Blockchain Project Manager
Project managers steer and coordinate blockchain projects during the development stage. They are often the key link between the developer team and non-technical project stakeholders, such as product managers, UX designers, and business consultants.
Project management requires various skills, such as:
- Coordinating work between different parts of the company.
- Resolving issues between different stakeholders.
- Effectively communicating the project’s progress to the management team and other parties.
On the technical side, this job requires proficiency in popular project management software. The market for project management software is extremely fragmented, and each project may prefer a specific tool, or let the project manager decide what’s best.
Currently, the largest providers of project management software are Slack, Atlassian, and Monday.com. Experience in using the project management tools from these vendors can help you get hired for a project management role.
Blockchain UX Designer
Most blockchain apps have a user interface to enable their functionality. UX designers are responsible for creating effective and easy-to-use user interfaces for these apps.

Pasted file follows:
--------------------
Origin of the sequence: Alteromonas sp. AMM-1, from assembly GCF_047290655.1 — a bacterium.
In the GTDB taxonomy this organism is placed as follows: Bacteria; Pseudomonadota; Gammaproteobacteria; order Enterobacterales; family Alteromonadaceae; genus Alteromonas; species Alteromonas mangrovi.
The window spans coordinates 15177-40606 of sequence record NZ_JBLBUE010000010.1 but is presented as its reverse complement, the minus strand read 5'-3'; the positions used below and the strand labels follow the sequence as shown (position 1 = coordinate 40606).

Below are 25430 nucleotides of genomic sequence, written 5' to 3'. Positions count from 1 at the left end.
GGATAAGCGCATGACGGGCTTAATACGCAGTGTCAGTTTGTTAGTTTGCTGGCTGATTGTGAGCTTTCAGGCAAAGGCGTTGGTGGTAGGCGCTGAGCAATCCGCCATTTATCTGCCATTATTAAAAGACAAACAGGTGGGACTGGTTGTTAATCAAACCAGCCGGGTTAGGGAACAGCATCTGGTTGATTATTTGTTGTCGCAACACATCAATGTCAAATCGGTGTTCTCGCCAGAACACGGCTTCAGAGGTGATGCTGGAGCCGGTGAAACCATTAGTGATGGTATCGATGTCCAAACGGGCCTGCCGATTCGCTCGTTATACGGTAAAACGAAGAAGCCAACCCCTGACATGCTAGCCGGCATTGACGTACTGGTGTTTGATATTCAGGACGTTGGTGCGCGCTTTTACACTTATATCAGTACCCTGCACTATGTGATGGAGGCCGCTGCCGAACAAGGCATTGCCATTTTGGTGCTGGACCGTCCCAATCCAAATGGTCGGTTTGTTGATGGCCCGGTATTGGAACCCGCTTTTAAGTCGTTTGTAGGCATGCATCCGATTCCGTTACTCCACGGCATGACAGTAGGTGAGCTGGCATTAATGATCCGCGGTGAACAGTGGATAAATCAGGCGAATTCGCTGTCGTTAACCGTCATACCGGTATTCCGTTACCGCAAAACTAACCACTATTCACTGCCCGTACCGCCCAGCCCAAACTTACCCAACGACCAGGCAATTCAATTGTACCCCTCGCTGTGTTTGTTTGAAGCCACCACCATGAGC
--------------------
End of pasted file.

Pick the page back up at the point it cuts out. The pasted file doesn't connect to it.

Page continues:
Typical skills required in this career include user research via feedback gathering, wireframing, and prototyping. The ability to communicate the finalized concepts to all stakeholders involved in the project is also important. Additionally, UX designers are advised to have at least basic skills in HTML and CSS.
Blockchain Quality Engineer
A quality engineer’s job is to ensure that the entire blockchain platform and all its components are free from functional errors. Quality engineers extensively test the platform on the testnet, the trial environment where the project resides before being launched in the finalized version.
A key part of this job is to test the platform via use cases, test scenarios that mimic end-user activity to identify possible omissions in functionality.
Good engineers often have a mix of technical skills and deep business understanding. Technical skills help them identify functionality problems when reviewing the code, while good understanding of the project’s commercial goals help them spot errors in the platform’s business logic.